Sunnyside farmer Rick Herndon will be headed to China next week as part of the Washington Agriculture and Forestry Education Foundation's leadership program. He spoke to members of the Sunnyside Kiwanis Club Thursday morning about the leadership program, which he has been a member of since the fall of 2003.
A member of the 26th class, the leadership group was started in the late 1970s by the Kellogg Foundation. The 18-month program is designed to train those working in the natural resource field or related industries to hone their leadership skills and take them back to their communities, becoming leaders in their field.
The cost for each student is $10,000, of which about $3,500 the participant actually has to come up with, said Herndon.
There are 21 participants in Herndon's class, of which 60 percent are agriculture and forestry producers. The balance of his classmates are members of government, natural resource workers, county extension employees, environmental lawyers and those working in other related industries.
"The group is made up geographically to represent all of the state," said Herndon, who added that politically, the group is also diverse.
During one of his seminars, Herndon heard from a reporter from the Capitol Press, who is an alumnus of the program. Going into the program the reporter was a self-proclaimed liberal, whom most working in natural resources would call a "tree hugger," said Herndon. The program brought him back to the center and maybe a little to the right because he learned that most people working in natural resources are really just trying to be stewards of the land.
The media seminar was one of 12, three-day seminars Herndon attended as part of the 18-month program. He also attended seminars on urban and rural relationships, which took him to a school in Seattle where half of the school's parking lot was ripped up and turned into a garden and greenhouse.
When learning about the school's gardening program, the members of Herndon's group were questioning whether the school was using pesticides or growing organic foods and the teacher said, "It's really about getting the kids to understand that their food comes from the soil."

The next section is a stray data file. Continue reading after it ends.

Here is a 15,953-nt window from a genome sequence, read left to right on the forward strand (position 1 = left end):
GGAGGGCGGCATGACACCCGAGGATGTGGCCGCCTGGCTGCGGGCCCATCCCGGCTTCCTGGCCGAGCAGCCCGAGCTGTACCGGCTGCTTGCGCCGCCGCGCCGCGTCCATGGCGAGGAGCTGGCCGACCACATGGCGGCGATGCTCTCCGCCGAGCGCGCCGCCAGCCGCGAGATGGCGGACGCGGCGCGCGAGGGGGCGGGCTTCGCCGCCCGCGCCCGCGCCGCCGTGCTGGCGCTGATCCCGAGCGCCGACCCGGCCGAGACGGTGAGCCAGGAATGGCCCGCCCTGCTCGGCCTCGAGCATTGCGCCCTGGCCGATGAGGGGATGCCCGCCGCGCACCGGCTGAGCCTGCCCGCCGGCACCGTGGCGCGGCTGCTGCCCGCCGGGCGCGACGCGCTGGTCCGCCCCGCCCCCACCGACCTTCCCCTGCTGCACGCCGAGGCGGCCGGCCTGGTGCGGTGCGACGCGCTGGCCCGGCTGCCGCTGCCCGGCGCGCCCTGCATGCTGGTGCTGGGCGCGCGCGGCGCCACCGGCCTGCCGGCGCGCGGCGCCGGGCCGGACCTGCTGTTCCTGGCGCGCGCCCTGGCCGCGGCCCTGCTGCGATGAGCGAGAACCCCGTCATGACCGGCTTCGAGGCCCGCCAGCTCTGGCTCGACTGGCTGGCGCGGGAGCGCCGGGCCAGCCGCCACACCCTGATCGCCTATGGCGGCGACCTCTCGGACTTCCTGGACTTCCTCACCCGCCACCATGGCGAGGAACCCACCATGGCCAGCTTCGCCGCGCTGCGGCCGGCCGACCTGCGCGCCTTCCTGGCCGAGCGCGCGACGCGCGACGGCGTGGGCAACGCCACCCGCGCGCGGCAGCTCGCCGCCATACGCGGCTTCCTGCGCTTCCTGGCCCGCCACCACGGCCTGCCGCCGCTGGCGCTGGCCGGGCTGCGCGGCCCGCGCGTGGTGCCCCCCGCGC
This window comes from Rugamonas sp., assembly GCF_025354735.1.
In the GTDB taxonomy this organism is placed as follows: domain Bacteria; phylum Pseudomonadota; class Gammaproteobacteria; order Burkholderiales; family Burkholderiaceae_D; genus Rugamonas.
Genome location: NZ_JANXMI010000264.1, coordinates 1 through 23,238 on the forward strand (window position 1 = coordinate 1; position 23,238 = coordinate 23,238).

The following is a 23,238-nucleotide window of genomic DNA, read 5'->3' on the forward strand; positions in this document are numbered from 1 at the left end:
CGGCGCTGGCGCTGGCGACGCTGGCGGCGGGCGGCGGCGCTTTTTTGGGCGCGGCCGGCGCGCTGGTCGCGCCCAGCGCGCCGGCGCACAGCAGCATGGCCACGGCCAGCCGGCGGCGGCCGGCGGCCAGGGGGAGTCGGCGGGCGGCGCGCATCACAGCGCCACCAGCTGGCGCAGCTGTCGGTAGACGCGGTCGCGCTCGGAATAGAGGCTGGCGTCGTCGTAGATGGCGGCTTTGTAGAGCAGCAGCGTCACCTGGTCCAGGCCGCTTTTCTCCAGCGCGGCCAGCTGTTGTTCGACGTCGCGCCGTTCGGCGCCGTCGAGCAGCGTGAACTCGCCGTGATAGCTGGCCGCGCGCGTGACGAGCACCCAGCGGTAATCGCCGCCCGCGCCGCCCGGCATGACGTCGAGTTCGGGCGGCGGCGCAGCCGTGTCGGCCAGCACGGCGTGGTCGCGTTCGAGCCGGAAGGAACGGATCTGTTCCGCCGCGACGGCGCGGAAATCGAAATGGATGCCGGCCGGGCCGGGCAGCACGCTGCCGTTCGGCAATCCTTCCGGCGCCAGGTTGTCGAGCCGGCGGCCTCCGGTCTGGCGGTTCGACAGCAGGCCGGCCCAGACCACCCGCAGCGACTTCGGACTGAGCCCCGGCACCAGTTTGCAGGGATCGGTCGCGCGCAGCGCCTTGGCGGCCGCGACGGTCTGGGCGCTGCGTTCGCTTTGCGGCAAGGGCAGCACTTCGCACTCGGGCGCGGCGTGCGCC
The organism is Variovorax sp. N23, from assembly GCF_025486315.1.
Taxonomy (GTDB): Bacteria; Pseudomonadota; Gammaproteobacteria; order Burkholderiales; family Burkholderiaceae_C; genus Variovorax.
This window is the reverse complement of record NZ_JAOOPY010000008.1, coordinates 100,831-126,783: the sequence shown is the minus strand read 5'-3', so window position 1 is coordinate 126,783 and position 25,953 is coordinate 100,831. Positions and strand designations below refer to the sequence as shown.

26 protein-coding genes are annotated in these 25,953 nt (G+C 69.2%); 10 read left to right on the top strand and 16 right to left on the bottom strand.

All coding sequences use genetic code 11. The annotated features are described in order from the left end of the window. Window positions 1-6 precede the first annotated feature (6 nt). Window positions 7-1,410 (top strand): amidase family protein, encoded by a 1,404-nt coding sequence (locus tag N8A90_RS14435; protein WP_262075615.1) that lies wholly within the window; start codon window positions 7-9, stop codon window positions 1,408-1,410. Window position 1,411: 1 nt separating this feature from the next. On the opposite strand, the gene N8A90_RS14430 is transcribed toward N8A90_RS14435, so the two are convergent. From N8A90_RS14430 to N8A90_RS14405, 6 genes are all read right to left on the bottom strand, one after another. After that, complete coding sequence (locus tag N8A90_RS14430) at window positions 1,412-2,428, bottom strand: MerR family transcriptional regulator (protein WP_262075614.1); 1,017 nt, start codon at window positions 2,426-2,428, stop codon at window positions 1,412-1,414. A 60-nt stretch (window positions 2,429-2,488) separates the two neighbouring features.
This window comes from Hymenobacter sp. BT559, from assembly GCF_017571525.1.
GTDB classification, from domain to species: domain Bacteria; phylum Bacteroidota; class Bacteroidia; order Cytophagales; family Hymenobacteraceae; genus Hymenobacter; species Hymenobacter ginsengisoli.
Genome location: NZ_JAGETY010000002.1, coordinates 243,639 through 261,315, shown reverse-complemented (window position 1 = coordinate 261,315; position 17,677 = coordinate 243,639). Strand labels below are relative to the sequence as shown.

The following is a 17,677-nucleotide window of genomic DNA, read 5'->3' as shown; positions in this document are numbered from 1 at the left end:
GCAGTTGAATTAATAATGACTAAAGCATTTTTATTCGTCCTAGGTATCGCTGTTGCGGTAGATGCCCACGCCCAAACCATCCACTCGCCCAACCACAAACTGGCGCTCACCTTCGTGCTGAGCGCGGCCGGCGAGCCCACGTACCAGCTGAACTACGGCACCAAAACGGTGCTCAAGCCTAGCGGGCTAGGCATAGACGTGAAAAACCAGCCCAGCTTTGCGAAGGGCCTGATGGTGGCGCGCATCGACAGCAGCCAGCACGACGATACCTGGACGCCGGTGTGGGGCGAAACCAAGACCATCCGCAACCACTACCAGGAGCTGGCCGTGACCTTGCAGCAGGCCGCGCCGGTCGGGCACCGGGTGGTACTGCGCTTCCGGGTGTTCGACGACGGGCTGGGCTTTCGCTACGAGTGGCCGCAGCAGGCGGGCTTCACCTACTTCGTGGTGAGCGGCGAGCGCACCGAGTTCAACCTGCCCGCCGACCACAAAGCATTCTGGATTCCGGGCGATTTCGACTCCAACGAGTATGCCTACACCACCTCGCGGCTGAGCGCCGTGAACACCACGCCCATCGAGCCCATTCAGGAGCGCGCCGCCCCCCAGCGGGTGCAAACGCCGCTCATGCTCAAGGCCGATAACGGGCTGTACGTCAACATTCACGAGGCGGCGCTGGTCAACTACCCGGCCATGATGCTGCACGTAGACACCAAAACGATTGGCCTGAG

Herndon added that many living in urban settings don't know were their food comes from.
Topics of other seminars include social issues, state government, federal government, which includes a trip to Washington D.C., forestry, agriculture, Columbia River issues and crime and corrections.
The Provider Pals program is a special program when a class in another state adopts a farmer, miner or logger, said Herndon. Over time the students, many of whom live in urban areas, relate to their adopted natural resource producer, learning about farming, mining and logging. As part of the program the adopted farmer, logger or miner travels to the classroom to relate to the class and, if funds are available, a group of students will spend a week away from home learning about the natural resource field first hand.
The goal of the whole program is to see those who are potential leaders, and nurture those skills, said Herndon.
He said that these leaders need to be involved in their community and, if called, their government. One of the alumnus of the program is Rep. Dan Newhouse.
Herndon's class will be the fifth to make their international trip to China. Originally, the class was scheduled to travel to the Republic of Georgia, but when the trip was being planned last summer the country was on the brink of a civil war.
Traveling to China, he will be able to see how fast and far the country has advanced. One of the industries China has grown in is apples. The country now exports 1.2 billion boxes of apples annually.
One valley in China produces 400 million boxes of apples alone, which is well over the annual production for the state of Washington.